Saturday, 23 July 2022
Then Saul arose from the ground, and when his eyes were opened he saw no one. But they led him by the hand and brought him into Damascus. Acts 9:8
Note: You can listen to today’s commentary courtesy of our friends at “Bible in Ten” podcast. (Click Here to listen)
You can also read this commentary, with music, courtesy of our friends at “Discern the Bible” on YouTube. (Click Here to listen), or at Rumble (Click Here to listen).
Previously, it was seen that the men who were with Paul heard a voice, but they saw no one. The narrative continues with, “Then Saul arose from the ground.” As noted in verses 9:3 & 4, he had fallen to the ground after the bright light shone around him. In the intervening verses where he conversed with the Lord, Paul would have been on the ground before Him and with his eyes closed. That is seen in the next words, saying, “and when his eyes were opened he saw no one.”
The word is different than the previous verse where those with Paul saw no one. Here, it is a neuter adjective, and it should be translated as, “he saw nothing” –
- And the men who journeyed with him stood speechless, hearing a voice but seeing no one.
- Then Saul arose from the ground, and when his eyes were opened he saw nothing.
Unlike the men who were miraculously prevented from seeing the brilliancy surrounding the Lord, Paul was completely blinded. In this state, it next says, “But they led him by the hand.” The leader of those who were prepared to arrest the Lord’s people had to be led by those who previously followed him. In this state of helpless blindness, it says they “brought him into Damascus.”
Paul did make it to Damascus, but not in the way he expected. In Acts 22, he will attribute his blindness directly to the brilliancy of the light he encountered –
“And since I could not see for the glory of that light, being led by the hand of those who were with me, I came into Damascus.” Acts 22:11
There are several natural explanations for Paul’s blindness, one is known as conversion disorder or hysterical blindness. This is an affliction where an event that causes severe emotional distress, a psychological factor, and something that certainly was the case with Paul, manifests itself physically. In this case, the physical ailment would be blindness.
Such an explanation cannot be fully dismissed, but it also cannot completely explain what occurred with Paul. First, he clearly attributes his blindness to the glory of the light. Secondly, the effects that occur later in this chapter when he regains his sight are not something that can be explained by conversion disorder. Thirdly, such naturalistic explanations don’t answer why Paul saw the brilliant light while those with him did not.
Therefore, there is possibly a naturalistic explanation for parts of what occurred, something seen with many miracles in the Bible, but there is that which goes beyond the naturalistic as well.
Life application: When we read the Bible, there is nothing wrong with trying to figure out how God performs a miracle. At times, the explanation is given right in the text. For example, in the parting of the Red Sea, the answer as to how it occurred is right in the passage –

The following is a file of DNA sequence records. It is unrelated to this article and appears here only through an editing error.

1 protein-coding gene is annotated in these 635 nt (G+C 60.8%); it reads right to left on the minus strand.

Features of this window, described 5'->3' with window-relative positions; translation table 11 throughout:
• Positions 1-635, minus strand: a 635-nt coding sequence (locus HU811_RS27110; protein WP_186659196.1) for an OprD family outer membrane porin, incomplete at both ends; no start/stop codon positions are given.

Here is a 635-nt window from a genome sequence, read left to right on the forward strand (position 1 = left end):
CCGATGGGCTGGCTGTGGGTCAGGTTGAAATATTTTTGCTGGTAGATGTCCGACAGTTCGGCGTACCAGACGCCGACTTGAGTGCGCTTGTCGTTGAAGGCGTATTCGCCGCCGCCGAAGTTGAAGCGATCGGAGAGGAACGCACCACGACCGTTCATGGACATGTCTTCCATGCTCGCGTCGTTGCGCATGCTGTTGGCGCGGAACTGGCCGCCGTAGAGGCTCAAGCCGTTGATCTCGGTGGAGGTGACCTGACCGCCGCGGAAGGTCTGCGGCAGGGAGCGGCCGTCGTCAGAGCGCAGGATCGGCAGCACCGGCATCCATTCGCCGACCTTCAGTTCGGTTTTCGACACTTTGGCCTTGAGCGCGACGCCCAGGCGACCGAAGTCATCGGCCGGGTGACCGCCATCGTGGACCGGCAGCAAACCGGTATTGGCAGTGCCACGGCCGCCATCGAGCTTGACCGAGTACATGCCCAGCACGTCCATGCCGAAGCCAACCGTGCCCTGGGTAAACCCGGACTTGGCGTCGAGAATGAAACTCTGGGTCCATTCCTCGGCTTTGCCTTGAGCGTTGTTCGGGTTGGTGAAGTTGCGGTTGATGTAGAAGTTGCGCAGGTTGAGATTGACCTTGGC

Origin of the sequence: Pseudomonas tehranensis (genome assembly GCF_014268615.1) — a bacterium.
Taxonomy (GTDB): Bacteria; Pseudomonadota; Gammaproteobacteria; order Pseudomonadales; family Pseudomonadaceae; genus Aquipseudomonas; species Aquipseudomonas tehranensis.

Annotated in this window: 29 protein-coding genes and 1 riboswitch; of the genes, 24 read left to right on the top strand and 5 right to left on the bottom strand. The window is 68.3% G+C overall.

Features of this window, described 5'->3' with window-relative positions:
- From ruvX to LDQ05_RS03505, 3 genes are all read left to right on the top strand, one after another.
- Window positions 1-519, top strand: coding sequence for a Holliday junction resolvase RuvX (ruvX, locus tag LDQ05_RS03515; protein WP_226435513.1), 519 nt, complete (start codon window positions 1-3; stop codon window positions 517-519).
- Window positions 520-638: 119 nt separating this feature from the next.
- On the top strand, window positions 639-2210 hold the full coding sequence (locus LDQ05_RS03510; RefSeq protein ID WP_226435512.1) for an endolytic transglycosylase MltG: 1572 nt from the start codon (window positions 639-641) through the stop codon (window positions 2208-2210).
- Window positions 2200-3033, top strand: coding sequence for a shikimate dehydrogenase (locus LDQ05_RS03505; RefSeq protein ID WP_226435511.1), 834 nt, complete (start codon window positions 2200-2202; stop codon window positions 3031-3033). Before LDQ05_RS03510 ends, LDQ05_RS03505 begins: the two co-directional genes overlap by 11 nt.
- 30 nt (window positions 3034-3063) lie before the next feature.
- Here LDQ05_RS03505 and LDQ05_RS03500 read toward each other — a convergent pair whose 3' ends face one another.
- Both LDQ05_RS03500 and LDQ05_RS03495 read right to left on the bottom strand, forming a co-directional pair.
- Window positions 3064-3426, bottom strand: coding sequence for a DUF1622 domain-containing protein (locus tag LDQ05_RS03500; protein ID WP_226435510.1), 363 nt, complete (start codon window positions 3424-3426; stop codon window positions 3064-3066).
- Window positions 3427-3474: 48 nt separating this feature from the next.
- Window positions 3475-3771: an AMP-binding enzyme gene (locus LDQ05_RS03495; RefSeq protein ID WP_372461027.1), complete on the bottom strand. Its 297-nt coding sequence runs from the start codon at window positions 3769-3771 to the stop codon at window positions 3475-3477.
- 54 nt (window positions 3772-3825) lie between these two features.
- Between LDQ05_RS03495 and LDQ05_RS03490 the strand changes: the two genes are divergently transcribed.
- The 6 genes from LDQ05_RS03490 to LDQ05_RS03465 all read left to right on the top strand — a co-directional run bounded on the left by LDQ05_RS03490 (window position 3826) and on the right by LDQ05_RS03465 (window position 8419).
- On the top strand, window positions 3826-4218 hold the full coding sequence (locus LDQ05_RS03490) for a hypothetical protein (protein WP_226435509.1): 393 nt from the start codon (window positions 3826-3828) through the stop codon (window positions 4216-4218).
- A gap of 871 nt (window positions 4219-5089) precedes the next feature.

“Then Moses stretched out his hand over the sea; and the Lord caused the sea to go back by a strong east wind all that night, and made the sea into dry land, and the waters were divided.” Exodus 14:21
The Lord provided an east wind to part the waters just as he provided an east wind to bring in the locusts (Exodus 10:13). Such explanations show us that God is in control of the elements, and He can and will use them to effect His purposes. However, that is not the only part of the miracles.
When the locusts came upon the land, it was told in advance to Pharaoh that it would occur. When the Red Sea was parted, it was at the exact spot where such a wind could cause the waters to divide, it was at the exact time that it needed to occur for Israel to be saved. And more, the surrounding events – such as the destruction of the Egyptian army – occurred during the same event that brought Israel to safety.
Often, naysayers of the Bible will look so intently at the naturalistic explanations surrounding a miracle that they will overlook the truly miraculous parts of them. Be attentive to the surrounding events concerning such things. It is in these details that an argument for the miraculous is actually available.
But one of the key points of such a defense is that someone took the time to argue for a naturalistic explanation. That means that he has now set the account as both factual and acceptable as recorded history. Otherwise, there would be no reason to try to explain it away as naturalistic. Once a person has taken this position, providing the surrounding points that are truly miraculous will set their arguments off as illogical and without merit.
Lord God, while people try to diminish the truth or accuracy of Your word, we can watch their attempts fail time and time again. But we can only do this if we know it well enough to dismiss their arguments as unacceptable. Otherwise, we have no footing to do so. Please help us to be prepared for the attacks that are made. Help us to be ready to defend what Your word says while having faith that what it conveys is true. Amen.